Öhlins RXF 36 29er fork review£995.00

29er forks claims to be stiffer and lighter

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The RXF 36 is the second mountain bike fork from motorsport legends Öhlins. Like its little brother, the RXF 34, it uses a one-piece crown and steerer that doubles as a crown race.

This design is claimed to boost stiffness and reduce weight, but requires a specific lower headset bearing if you don’t have a Specialized bike. The 51mm offset is pretty much standard for a 29er fork, though we’ve found some big-wheelers handle better with the 46mm offset found on the RXF 34.

Whether we were stabbing at the brakes or smashing into rocks, the Öhlins felt noticeably stiffer than the Fox

A ‘ramp-up chamber’ within the air spring lets you control the end-stroke progression without using volume spacers. Öhlins’ recommended pressures for our 85kg tester (115psi in the main spring, 160psi in the ramp-up chamber) gave 15 percent sag — about right for harder riders — but left us bottoming the fork out far too easily.

We incrementally increased the ramp-up pressure to 225psi, where the bottom-out force was spot-on. Once we had the settings dialled, we did some back-to-back testing against a class benchmark, the Fox 36 Float RC2.

Whether we were stabbing at the brakes or smashing into rocks, the Öhlins felt noticeably stiffer than the Fox. Over kerb-sized bumps it glided through its travel, with less distracting backwards flex. At 2,057g with a 210mm steerer, it’s only around 20g heavier too, so that unusual crown-steerer design seems to work.

Öhlins' recommended settings
Öhlins' recommended settings

On chattery ground, though, the RXF 36 felt far less planted than the 36 Float — less sensitive at the beginning of its stroke and delivering less traction over pitter-patter bumps despite its impressively low friction. We wondered if this was because the chassis was just too stiff, but then realised that the firm beginning and relatively unsupportive mid-stroke (compared to the Fox) were symptomatic of a small negative spring.

Taking both forks apart backed this theory up. We reduced the main chamber pressure to 107psi to compensate, but this resulted in too little mid-stroke support. This left us relying more on the damping to prop up the fork. Thankfully, Öhlins’ twin-tube damper is seriously impressive. Running the low-speed compression damping 14 clicks from closed and the high-speed three from closed added a good deal of support when hitting G-outs or turns, without feeling too harsh on bigger hits. Even so, the spring curve meant the RXF 36 couldn’t match the 36 Float’s balance of traction and support, so the Fox fork remains our favourite for now.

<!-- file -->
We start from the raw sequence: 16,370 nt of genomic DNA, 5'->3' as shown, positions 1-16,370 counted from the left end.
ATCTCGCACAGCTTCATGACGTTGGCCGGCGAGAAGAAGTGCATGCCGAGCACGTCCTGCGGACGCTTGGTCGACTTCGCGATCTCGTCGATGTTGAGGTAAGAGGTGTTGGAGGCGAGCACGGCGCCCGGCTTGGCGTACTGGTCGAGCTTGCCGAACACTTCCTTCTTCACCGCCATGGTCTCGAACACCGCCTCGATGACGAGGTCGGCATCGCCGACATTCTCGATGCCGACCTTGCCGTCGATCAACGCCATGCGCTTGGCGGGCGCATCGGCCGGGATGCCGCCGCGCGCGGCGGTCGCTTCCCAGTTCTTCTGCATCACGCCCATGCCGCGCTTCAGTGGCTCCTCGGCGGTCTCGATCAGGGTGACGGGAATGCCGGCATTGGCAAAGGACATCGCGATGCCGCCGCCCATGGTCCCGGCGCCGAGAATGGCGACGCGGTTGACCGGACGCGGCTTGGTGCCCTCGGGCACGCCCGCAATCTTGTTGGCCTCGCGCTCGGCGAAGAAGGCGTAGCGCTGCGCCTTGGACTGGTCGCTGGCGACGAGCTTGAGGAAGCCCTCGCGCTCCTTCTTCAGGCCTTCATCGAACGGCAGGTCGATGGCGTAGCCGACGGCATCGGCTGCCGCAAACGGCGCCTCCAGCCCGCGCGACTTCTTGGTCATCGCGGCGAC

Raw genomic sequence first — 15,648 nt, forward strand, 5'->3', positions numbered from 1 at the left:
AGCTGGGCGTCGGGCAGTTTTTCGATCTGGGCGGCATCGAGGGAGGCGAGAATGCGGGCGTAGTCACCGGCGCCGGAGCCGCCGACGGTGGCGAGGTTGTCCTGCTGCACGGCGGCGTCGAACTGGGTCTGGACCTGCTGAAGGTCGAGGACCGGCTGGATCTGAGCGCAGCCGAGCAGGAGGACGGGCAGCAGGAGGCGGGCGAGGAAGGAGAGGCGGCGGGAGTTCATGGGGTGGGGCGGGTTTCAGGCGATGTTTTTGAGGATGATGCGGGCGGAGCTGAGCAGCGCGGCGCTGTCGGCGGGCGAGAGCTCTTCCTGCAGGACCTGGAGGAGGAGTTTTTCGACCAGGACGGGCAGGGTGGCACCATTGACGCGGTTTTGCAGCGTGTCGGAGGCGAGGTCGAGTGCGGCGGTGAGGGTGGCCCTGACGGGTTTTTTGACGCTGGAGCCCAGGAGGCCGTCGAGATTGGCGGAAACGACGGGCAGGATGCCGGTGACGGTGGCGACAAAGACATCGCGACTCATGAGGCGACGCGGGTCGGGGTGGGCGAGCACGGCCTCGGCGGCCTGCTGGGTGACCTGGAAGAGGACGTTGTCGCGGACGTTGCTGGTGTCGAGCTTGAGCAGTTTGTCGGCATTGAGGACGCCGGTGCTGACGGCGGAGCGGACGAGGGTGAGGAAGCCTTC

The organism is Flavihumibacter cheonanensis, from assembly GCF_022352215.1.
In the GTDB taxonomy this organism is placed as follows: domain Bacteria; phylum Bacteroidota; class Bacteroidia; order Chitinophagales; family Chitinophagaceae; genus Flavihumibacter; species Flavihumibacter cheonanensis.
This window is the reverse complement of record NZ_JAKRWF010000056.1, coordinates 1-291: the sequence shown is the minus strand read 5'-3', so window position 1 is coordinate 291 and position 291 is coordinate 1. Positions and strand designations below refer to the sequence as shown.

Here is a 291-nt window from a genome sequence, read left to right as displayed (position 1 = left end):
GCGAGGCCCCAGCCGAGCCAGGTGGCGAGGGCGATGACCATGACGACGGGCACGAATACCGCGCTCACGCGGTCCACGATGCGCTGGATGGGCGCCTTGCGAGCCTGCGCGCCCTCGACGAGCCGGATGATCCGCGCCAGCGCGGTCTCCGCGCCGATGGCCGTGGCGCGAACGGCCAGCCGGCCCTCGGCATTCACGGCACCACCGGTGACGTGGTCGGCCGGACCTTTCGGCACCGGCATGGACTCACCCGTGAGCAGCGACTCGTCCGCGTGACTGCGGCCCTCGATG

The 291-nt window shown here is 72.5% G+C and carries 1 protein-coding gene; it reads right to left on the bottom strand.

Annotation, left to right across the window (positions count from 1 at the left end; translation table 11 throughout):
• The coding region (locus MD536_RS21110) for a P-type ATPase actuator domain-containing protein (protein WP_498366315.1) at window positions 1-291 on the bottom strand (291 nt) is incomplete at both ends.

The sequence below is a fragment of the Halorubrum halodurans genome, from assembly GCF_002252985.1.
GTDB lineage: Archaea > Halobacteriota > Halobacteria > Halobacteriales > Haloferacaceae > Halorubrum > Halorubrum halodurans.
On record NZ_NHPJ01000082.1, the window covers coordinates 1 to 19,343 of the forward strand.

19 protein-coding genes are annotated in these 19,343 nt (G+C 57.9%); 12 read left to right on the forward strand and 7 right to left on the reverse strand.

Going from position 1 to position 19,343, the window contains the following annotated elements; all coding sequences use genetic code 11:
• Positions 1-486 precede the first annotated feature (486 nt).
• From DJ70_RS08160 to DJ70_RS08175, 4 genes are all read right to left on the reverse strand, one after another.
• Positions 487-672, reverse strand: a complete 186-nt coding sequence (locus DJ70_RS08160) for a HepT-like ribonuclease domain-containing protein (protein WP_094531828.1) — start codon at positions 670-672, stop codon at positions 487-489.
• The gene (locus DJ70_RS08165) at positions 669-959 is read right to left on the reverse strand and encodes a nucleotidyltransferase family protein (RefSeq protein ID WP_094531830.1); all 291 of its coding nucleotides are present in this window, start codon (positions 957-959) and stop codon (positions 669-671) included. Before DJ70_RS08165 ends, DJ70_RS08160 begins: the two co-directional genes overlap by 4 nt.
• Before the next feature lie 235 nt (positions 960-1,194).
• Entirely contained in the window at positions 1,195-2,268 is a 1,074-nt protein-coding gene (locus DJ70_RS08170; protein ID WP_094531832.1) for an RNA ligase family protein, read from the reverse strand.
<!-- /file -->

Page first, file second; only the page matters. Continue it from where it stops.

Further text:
This article was originally published in Mountain Biking UK magazine, available on Apple Newsstand and Zinio.

Seb Stott

Technical writer, Tech hub, UK
Seb is a geeky technical writer for BikeRadar, as well as MBUK and What Mountain Bike magazines. Seb's background in experimental physics allows him to pick apart what's really going on with mountain bike components. Years of racing downhill, cross-country and enduro have honed a fast and aggressive riding style, so he can really put gear to the test on the trails, too.
  • Age: 23
  • Height: 192cm/6'3"
  • Weight: 85Kg/187 lbs
  • Waist: 86cm / 34in
  • Chest: 107cm / 44in
  • Discipline: Mountain
  • Preferred Terrain: Steep!
  • Current Bikes: Focus Sam 3.0, Kona Process 111, Specialized Enduro 29 Elite
  • Dream Bike: Mondraker Crafty with Boost 29" wheels, a 160mm fork and offset bushings for maximum slackness.
  • Beer of Choice: Buckfast ('Bucky' for short)
  • Location: Bristol, UK

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